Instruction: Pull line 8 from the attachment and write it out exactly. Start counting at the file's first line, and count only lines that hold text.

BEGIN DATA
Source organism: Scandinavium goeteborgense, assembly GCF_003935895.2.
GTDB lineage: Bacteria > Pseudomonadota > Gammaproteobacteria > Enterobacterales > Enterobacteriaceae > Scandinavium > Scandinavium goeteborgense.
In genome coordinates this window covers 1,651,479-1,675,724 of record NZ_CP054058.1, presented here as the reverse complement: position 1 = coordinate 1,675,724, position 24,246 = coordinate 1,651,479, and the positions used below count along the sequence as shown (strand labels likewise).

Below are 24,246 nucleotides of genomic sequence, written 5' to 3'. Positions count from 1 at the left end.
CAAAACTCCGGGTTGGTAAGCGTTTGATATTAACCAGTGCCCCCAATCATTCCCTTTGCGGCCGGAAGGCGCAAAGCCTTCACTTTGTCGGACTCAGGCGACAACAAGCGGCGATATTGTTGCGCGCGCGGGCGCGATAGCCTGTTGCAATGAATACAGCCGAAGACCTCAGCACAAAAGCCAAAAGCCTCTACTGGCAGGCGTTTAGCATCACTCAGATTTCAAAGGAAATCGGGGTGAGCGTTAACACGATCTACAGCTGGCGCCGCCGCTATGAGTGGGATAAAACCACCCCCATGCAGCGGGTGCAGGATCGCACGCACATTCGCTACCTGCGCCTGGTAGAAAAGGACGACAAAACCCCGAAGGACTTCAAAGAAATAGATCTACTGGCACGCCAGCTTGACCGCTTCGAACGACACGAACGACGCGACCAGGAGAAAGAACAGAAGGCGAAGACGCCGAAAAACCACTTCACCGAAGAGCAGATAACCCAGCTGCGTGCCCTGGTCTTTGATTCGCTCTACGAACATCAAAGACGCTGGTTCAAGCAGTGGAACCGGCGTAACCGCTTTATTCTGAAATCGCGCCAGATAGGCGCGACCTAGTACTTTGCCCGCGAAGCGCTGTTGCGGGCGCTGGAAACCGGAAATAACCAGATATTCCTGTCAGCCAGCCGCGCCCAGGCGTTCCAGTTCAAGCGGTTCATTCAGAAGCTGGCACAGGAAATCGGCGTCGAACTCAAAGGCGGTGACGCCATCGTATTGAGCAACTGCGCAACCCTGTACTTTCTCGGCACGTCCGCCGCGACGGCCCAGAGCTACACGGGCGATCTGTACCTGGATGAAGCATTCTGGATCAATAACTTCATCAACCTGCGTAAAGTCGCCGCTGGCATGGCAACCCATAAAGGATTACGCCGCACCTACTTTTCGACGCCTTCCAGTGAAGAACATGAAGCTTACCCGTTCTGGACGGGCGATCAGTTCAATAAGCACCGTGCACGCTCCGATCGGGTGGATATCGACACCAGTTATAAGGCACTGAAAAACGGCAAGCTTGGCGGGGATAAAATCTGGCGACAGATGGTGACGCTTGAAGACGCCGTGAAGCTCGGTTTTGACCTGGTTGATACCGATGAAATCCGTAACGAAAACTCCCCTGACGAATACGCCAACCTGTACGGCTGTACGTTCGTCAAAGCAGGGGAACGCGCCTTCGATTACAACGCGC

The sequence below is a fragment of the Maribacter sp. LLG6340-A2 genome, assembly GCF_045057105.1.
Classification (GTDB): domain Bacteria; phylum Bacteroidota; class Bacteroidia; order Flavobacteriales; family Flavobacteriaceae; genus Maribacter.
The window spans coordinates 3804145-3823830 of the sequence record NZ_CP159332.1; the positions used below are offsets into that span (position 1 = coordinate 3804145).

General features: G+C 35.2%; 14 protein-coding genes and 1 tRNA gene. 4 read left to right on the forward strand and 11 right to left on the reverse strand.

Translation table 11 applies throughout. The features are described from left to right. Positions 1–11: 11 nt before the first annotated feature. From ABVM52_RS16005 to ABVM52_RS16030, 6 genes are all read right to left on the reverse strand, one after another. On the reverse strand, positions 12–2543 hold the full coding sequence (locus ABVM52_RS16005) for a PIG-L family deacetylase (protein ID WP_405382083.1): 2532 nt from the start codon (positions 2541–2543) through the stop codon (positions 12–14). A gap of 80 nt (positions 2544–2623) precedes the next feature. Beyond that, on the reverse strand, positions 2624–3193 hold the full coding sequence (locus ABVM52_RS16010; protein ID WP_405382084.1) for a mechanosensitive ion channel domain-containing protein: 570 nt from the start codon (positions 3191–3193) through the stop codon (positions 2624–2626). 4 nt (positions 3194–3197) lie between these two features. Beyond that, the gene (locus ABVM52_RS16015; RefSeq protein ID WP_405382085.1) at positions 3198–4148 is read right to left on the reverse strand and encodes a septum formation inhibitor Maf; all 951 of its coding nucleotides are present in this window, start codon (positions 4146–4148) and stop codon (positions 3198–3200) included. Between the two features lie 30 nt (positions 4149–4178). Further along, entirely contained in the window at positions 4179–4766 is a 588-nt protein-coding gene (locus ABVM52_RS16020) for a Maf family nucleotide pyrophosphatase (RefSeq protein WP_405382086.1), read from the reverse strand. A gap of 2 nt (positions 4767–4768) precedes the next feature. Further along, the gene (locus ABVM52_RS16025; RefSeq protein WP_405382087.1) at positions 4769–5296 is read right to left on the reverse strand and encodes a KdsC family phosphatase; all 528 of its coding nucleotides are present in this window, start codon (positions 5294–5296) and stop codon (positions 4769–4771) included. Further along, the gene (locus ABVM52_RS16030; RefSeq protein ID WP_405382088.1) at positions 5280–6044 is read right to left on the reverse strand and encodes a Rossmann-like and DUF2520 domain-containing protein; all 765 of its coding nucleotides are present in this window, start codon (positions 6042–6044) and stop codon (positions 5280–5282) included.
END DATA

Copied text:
The window spans coordinates 3804145-3823830 of the sequence record NZ_CP159332.1; the positions used below are offsets into that span (position 1 = coordinate 3804145).